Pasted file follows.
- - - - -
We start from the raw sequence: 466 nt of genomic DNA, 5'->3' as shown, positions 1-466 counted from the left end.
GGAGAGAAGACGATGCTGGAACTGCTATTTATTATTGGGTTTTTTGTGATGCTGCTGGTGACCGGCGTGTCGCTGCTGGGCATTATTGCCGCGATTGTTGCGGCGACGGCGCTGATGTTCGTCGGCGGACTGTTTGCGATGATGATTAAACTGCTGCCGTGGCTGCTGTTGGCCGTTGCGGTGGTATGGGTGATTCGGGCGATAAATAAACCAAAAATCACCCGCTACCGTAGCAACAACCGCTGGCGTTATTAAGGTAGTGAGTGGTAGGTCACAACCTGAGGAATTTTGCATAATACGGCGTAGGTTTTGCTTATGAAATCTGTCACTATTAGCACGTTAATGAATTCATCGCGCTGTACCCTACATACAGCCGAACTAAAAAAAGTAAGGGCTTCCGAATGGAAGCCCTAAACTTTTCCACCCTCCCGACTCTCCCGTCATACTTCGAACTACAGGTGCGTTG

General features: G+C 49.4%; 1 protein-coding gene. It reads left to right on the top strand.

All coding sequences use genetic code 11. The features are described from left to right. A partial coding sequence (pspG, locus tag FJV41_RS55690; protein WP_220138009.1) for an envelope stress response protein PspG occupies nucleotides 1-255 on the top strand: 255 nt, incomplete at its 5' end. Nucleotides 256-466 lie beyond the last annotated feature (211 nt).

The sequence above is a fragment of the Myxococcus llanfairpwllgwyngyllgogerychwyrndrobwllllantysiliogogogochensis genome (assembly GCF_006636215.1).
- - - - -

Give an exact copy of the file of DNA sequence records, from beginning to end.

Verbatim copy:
We start from the raw sequence: 466 nt of genomic DNA, 5'->3' as shown, positions 1-466 counted from the left end.
GGAGAGAAGACGATGCTGGAACTGCTATTTATTATTGGGTTTTTTGTGATGCTGCTGGTGACCGGCGTGTCGCTGCTGGGCATTATTGCCGCGATTGTTGCGGCGACGGCGCTGATGTTCGTCGGCGGACTGTTTGCGATGATGATTAAACTGCTGCCGTGGCTGCTGTTGGCCGTTGCGGTGGTATGGGTGATTCGGGCGATAAATAAACCAAAAATCACCCGCTACCGTAGCAACAACCGCTGGCGTTATTAAGGTAGTGAGTGGTAGGTCACAACCTGAGGAATTTTGCATAATACGGCGTAGGTTTTGCTTATGAAATCTGTCACTATTAGCACGTTAATGAATTCATCGCGCTGTACCCTACATACAGCCGAACTAAAAAAAGTAAGGGCTTCCGAATGGAAGCCCTAAACTTTTCCACCCTCCCGACTCTCCCGTCATACTTCGAACTACAGGTGCGTTG

General features: G+C 49.4%; 1 protein-coding gene. It reads left to right on the top strand.

All coding sequences use genetic code 11. The features are described from left to right. A partial coding sequence (pspG, locus tag FJV41_RS55690; protein WP_220138009.1) for an envelope stress response protein PspG occupies nucleotides 1-255 on the top strand: 255 nt, incomplete at its 5' end. Nucleotides 256-466 lie beyond the last annotated feature (211 nt).

The sequence above is a fragment of the Myxococcus llanfairpwllgwyngyllgogerychwyrndrobwllllantysiliogogogochensis genome (assembly GCF_006636215.1).